Everything on model trains, model railroads, model railways, locomotives, model train layouts, scenery, wiring, DCC and more. Enjoy the world's best hobby... model railroading!


How To Create Support & Protection For Portable Layout

portable model train layout

Dan asks readers this question:

“I am currently putting together my first portable layout to display on Canada Day. I am using two 2×8 foot pieces of 2″ styrofoam SM as the layout surface which will run two separate oval tracks. My current struggle is designing a frame that the styrofoam will sit inside of and hold all together plus provide a No Touch zone and derail barrier. I do not plan on adding legs at this stage as time is limited. I will be setting it up on some fold out tables at our town hall.”

To submit a question use the ‘Ask A Question’ link below any post. To add a comment or to answer a question use the COMMENTS link below the post.

3 Responses to How To Create Support & Protection For Portable Layout

  • Randall Styxsays:

    One option would be to have six 1×6 boards – two at 8 foot each and four at 2 feet each. These are to stand on edge around the foam. Attach these to each other using 6 hinges. Four hinges would go inside the corners. The other two would go on the outside where the two foot pieces meet. When the foam is lifted out, the frame can then fold together; when the foam is inserted, the frame keeps the foam together. The support tables would need to be long enough to support not only the 8 foot foam, but also the frame on each end.

    For a no touch zone you could add 6 to 12 inches of Plexiglas to the top edge of the frame by either screwing it into the sides or cutting a kerf into the top edge of the boards deep enough to hold onto the Plexiglas.

    If at some time you want to attach legs to the frame, you’ll need to add some kind of shoulder or ledge to the bottom of the frame to keep the foam from falling out the bottom. That shoulder would be limited to the end pieces and the middle section of the 8 foot pieces so that the shoulders don’t prevent the frame from folding together. (The legs would attach to the outside of the frame.)

  • Petersays:

    Here is my portable show layout. I did not use styrofoam. It is comprised of four modules that sit on two 8 foot folding tables. The two long modules clip together one on top of the other and are light enough for one man, a 76 year old man, me, to carry them easily. Power for the tracks is automatically connected when the modules are clipped together, no plugs, sockets or wires. All of the buildings are packed in a box for transportation.

  • Petersays:

    The picture is an early version of the layout, I have many more building for it now. I run two and three rail, AC, DC and Digital on it.

Leave a Reply

Your email address will not be published. Required fields are marked *

Add a photo or image related to your comment (JPEG only)

Download Your Free Catalog

N Scale Track Plans

Watch Video


Submit Your Model Railroading Questions!

Before you submit your model railroading question please add some feedback, answers or comments to other postings on this model train blog. What goes around comes around... so if you can help others in the hobby, someone else may help you.

Important - Please add plenty of supporting details to any question you submit (eg. scale, solutions you have already tried etc.) , as the clearest and best questions usually get the best answers. Also, please check your spelling and punctuation as all questions need to be approved by the blog moderator prior to publication. Approved questions are normally published within a week (if not sooner).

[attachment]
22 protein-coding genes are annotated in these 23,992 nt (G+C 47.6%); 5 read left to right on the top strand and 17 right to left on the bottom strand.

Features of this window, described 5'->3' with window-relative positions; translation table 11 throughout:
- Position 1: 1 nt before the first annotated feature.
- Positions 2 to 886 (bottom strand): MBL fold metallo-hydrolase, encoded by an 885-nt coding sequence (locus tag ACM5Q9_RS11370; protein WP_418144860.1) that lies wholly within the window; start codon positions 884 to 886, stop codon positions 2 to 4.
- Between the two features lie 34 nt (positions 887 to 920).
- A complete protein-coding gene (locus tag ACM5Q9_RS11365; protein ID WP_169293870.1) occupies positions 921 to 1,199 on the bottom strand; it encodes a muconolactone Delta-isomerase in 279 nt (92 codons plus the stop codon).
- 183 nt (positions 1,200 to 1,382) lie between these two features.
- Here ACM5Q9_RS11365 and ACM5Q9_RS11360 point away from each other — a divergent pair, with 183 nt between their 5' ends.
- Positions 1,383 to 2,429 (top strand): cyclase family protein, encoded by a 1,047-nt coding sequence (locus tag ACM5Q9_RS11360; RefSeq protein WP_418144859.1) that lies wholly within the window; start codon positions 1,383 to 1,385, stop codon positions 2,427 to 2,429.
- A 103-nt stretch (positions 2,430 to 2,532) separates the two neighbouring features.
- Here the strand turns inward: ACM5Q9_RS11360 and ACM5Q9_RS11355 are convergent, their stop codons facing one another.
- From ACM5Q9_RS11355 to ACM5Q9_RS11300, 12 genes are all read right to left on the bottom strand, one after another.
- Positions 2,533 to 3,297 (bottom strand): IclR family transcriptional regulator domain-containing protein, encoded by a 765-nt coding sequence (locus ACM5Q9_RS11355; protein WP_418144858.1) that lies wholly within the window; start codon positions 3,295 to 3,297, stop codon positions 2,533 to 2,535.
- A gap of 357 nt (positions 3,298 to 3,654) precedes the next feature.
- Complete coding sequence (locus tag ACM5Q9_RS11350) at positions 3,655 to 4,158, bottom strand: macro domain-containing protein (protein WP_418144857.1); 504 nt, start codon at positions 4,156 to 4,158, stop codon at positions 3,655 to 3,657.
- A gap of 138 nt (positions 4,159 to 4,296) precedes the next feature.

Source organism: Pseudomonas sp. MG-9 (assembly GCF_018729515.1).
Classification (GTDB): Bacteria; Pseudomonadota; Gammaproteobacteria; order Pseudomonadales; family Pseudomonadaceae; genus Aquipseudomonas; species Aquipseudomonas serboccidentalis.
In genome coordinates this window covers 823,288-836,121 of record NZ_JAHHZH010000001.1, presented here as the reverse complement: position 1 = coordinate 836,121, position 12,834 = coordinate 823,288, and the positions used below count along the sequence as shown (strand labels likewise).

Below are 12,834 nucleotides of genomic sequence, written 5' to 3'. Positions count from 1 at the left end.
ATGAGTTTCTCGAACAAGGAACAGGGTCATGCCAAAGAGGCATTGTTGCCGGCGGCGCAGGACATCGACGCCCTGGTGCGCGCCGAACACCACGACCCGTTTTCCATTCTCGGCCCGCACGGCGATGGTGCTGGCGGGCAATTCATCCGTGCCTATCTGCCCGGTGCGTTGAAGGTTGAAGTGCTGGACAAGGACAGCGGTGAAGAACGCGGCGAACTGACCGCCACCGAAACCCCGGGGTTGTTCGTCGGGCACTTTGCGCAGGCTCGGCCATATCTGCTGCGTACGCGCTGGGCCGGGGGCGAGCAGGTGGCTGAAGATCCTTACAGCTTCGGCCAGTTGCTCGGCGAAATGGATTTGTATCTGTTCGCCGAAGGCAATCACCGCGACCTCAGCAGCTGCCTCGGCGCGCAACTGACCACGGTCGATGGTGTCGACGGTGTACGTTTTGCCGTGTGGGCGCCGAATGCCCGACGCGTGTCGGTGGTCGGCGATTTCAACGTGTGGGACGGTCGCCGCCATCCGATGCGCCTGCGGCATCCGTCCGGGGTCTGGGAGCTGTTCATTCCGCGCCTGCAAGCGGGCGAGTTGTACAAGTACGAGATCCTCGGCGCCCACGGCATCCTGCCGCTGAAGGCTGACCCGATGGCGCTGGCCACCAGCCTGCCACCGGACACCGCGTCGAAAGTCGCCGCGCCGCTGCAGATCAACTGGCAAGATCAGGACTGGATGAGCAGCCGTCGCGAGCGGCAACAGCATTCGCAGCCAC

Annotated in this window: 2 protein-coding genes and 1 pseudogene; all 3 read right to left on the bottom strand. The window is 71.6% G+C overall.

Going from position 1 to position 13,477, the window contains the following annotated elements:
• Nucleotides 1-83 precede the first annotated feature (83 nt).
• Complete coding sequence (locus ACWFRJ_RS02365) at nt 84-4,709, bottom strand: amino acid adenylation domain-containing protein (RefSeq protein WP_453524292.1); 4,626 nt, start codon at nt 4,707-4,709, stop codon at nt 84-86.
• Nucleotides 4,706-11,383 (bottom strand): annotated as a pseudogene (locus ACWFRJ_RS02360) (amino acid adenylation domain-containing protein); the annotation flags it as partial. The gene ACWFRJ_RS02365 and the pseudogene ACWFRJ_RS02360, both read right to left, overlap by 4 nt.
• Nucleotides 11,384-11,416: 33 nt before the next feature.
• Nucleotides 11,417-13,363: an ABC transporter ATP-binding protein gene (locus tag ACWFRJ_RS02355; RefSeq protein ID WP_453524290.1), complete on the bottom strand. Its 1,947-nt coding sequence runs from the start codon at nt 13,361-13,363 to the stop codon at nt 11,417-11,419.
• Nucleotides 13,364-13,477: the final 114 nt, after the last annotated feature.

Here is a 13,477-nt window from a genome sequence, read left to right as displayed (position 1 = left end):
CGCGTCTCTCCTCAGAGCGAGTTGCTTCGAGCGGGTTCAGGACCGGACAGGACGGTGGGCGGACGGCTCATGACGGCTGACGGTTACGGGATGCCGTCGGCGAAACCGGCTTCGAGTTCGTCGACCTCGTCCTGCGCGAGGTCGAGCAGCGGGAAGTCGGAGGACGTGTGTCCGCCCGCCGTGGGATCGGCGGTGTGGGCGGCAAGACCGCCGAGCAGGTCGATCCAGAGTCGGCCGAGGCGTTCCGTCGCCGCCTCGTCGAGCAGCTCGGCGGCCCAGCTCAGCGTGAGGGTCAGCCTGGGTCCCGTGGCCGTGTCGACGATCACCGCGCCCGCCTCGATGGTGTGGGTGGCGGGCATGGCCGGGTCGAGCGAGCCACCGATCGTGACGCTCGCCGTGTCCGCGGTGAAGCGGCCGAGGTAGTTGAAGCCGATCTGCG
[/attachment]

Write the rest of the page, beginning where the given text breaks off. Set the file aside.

Submit your model train questions here.

Use Tiny Railroad Micro Controllers

A micro controller is basically a small programmable computer device to help the model railroader “make things operate.” It is clever way to realistically replicate the movements, actions and functions you are likely to see on a full size railroad.

Watch These Club Videos

Club members access helpful new resources each month: diagrams, video tutorials, articles, track plans and more. Watch the tour videos here.

Scenery Techniques Explained

Everything DCC



Model Train Help Ebook

Bringing Your Railroad To Life!

Scenery & Layout Ideas

Share With Friends


Submit Your Article

Would you like to write an article and have it published?

Preference will be given to articles that help others progress in the hobby, maybe suggesting an idea for their layout, a quick tip or two... or perhaps a little bit of good advice based on your model railroading experiences.

We are all in this hobby together, so the more we can do to share ideas and help each other, the better.

Submit Your Article Here

It’s YOUR Railroad!

Your rolling stock and locomotives might actually be the center of attention on your layout, but the scenic features that surround and envelop your layout is what's likely to make your train setup stand proud of the rest. Your selection of scenery and structures will add an element of customization that will make your railroad truly unique.

Scenery, structures, and fine detailing is a fundamental aspect of any good model railroad, particularly if it is intended to replicate a true-to-life railroading scene. How realistic or authentic you make your railroad is entirely up to you... and you alone.

Some enthusiasts like to replicate every tiny detail so as to accurately depict, in every aspect, a miniaturized version of a real life scene.

Others in this hobby adopt a more "free-style" approach and choose to mix and match accessories and features they personally prefer. Even though the purist will possibly be unimpressed with unrealistic or out of context elements, it is YOUR railroad layout so you can make it anything you personally want!

Model Railroading Blog Archive

Reader Poll

Sorry, there are no polls available at the moment.